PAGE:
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Children normally begin to understand that sex is an unchanging attribute between the ages of X and Y.

5 and 7

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Toddlers begin to acquire [blank] at about the same time that they become aware of their basic identities as boys or girls

gender-role stereotypes

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Toddlers begin to acquire gender-role stereotypes at about the same time that they become aware of their basic identities as boys or girls. In a study demonstrating this... (4 sentences)

Kuhn et al (1978) showed a male doll and a female doll to 2.5-3.5 year olds and then asked each child which of the two dolls would engage in sex-stereotyped activities such as cooking, sewing, playing with dolls, trucks, or trains.

Almost all the 2.5 year olds had some knowledge of gender-role stereotypes.

For example, boys and girls agreed that girls talk a lot, never hit, often need help, like to play with dolls, and like to help their mothers with chores such as cooking and cleaning.

By contrast, these young children felt that boys like to play with cars, help their fathers, and build things.

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What did Deanna Kuhn and colleagues (1978) do in their study?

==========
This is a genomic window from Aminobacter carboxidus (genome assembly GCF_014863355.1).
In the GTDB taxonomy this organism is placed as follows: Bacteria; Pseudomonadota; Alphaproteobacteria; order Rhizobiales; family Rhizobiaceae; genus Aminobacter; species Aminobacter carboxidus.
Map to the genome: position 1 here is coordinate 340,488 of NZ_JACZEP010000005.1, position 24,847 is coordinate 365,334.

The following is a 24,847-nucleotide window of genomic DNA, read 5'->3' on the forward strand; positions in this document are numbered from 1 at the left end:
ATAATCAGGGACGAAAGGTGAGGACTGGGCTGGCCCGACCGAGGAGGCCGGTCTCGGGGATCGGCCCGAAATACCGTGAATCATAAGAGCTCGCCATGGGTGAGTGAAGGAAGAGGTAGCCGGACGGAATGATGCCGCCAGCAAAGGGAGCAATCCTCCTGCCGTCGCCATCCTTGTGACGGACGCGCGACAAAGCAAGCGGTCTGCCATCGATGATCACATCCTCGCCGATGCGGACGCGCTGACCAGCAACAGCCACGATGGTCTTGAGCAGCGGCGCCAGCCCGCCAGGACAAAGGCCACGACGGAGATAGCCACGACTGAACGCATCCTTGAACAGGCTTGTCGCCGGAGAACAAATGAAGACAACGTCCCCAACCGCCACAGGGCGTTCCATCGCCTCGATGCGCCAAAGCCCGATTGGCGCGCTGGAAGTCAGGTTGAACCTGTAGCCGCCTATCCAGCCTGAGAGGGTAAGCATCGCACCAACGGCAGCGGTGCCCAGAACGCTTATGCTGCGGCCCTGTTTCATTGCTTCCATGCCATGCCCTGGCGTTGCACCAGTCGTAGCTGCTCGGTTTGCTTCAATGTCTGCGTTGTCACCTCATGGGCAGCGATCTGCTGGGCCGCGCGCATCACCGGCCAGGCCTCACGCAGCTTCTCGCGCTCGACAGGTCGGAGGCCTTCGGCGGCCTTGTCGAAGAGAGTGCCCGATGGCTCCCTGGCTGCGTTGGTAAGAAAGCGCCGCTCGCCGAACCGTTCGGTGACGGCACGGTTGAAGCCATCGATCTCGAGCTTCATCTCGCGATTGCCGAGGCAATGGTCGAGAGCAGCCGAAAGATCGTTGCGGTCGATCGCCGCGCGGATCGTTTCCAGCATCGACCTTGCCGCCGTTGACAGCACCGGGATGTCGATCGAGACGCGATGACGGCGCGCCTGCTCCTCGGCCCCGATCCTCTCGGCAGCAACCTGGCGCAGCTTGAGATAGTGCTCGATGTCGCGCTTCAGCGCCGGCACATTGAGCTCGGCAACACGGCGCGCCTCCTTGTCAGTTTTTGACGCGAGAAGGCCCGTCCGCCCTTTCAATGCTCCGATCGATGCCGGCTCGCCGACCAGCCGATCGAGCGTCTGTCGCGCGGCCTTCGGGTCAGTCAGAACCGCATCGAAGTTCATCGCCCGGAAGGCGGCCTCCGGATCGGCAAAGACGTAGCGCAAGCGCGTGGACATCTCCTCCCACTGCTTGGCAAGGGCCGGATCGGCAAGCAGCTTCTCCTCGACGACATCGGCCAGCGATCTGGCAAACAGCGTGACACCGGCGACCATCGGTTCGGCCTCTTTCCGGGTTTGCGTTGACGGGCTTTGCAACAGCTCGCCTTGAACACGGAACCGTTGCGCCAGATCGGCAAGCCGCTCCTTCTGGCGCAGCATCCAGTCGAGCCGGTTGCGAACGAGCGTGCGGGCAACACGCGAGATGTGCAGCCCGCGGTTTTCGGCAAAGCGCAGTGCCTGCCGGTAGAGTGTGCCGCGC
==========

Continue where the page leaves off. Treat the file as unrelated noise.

showed a male doll and a female doll to 2.5-3.5 year olds and then asked each child which of the two dolls would engage in sex-stereotyped activities such as cooking, sewing, playing with dolls, trucks, or trains.

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. Deanna Kuhn and colleagues (1978) showed a male doll and a female doll to 2.5-3.5 year olds and then asked each child which of the two dolls would engage in sex-stereotyped activities such as cooking, sewing, playing with dolls, trucks, or trains. What did they find? Given and example

Almost all the 2.5 year olds had some knowledge of gender-role stereotypes.

For example, boys and girls agreed that girls talk a lot, never hit, often need help, like to play with dolls, and like to help their mothers with chores such as cooking and cleaning.

By contrast, these young children felt that boys like to play with cars, help their fathers, and build things.

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The 2-3 year olds who know the most about gender stereotypes are those who can...

correctly label photographs of other children as boys and girls (Fagot, Leinbach, and O’Boyle, 1992).

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Over the preschool and early primary school years, children learn more and more about what?

the toys, activities and achievement domains considered appropriate for boys and girls

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Eventually, primary school children drawn sharp distinctions between the sexes on X dimensions, learning first the X traits that characterise their own gender, and then the X traits associated with the other sex